7th November 2019
  • 7th November 2019

Mil Mi-171Sh

By on 17th September 2019 0 48 Views

Mil Mi-171Sh ´223´, Croatian Air Force, taking-off from the static display after the 41st Sanicole International Airshow, Belgium.

Mi-171 helicopter was supporting the Croatian Air Force aerobatic team Krila Oluje (the Wings of Storm), participating in the Sanicole air show and could be seen at the static display during the Kleine-Brogel spotter day on Saturday and the Sanicole airfield on Saturday. Those, who did not leave the air show ground with the end of the last flying display, could enjoy the Mi-171 pre-flight preparation and take-off to Kleine-Brogel, directly from the spot the Croatian helicopter was exhibited during the static display.

Ten new Mi-171Sh helicopters were acquired by the Croatian Air Force (Hrvatsko ratno zrakoplovstvo) in 2007-2008, following the agreements regarding the repayment of the Soviet debt to former Yugoslavia. The helicopters were delivered in the variant similar to the Czech Air Force Mi-171Sh – with the large rear cargo ramp, larger side doors, flare dispensers, additional armour around the cockpit and cargo compartment, night vision device equipment and door gunner posts. The value of this contract was approximately 65 million USD.

Currently, Croatia is trying to renew its helicopter fleet – the Mi-24V attack helicopters were already replaced in 2016 by 16 Bell OH-58D Kiowa Warrior rotorcrafts. The new aircraft were donated by the USA, part of the Excess Defense Articles partner programme (together with MRAP and M-ATV vehicles). In 2020 the delivery of two UH-60M helicopters, also donated by the US government, is expected.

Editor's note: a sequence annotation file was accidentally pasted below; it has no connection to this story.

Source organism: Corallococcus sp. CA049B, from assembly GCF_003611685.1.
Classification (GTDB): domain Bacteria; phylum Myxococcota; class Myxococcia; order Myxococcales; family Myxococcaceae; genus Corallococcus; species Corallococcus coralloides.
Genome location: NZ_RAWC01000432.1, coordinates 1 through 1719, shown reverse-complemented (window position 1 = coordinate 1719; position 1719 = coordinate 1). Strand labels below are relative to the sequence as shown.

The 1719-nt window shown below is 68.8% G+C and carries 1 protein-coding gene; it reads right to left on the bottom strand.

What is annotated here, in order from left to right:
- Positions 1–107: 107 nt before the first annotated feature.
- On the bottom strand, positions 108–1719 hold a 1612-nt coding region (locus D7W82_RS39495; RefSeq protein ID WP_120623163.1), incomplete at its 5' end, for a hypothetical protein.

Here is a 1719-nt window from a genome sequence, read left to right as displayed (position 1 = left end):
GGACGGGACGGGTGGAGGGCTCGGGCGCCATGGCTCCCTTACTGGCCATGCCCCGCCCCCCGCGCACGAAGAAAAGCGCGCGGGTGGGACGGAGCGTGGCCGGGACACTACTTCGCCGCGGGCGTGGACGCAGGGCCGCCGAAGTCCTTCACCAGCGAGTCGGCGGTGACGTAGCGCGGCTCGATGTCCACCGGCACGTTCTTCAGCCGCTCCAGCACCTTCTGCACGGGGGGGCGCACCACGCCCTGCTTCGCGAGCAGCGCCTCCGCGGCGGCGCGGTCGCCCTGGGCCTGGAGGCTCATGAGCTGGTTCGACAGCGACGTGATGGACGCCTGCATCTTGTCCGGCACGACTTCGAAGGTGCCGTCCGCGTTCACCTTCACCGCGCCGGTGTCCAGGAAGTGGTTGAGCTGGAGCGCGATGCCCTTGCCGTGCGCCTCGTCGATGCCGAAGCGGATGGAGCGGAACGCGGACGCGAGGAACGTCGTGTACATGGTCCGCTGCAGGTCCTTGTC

The Croatian MOD was previously planning to replace all Mi-8/Mi-17 helicopters until 2025, and Black Hawk was the preferred successor. However, the negotiations with the USA are still ongoing – Croatia would like to receive the multirole rotorcraft through the EDA programme again, the problem is that the EDA offer is limited to the surplus equipment, and this meant UH-60A early variant, with some upgrades.

Nonetheless, it seems that Mi-171Sh would be the only exception in the new, planned to be all-western-made, inventory of the Croatian Air Force. After the currently undergoing 10-year overhaul, the rotorcrafts made by Ulan-Ude aviation plant are expected to stay in the operational service until 2030.

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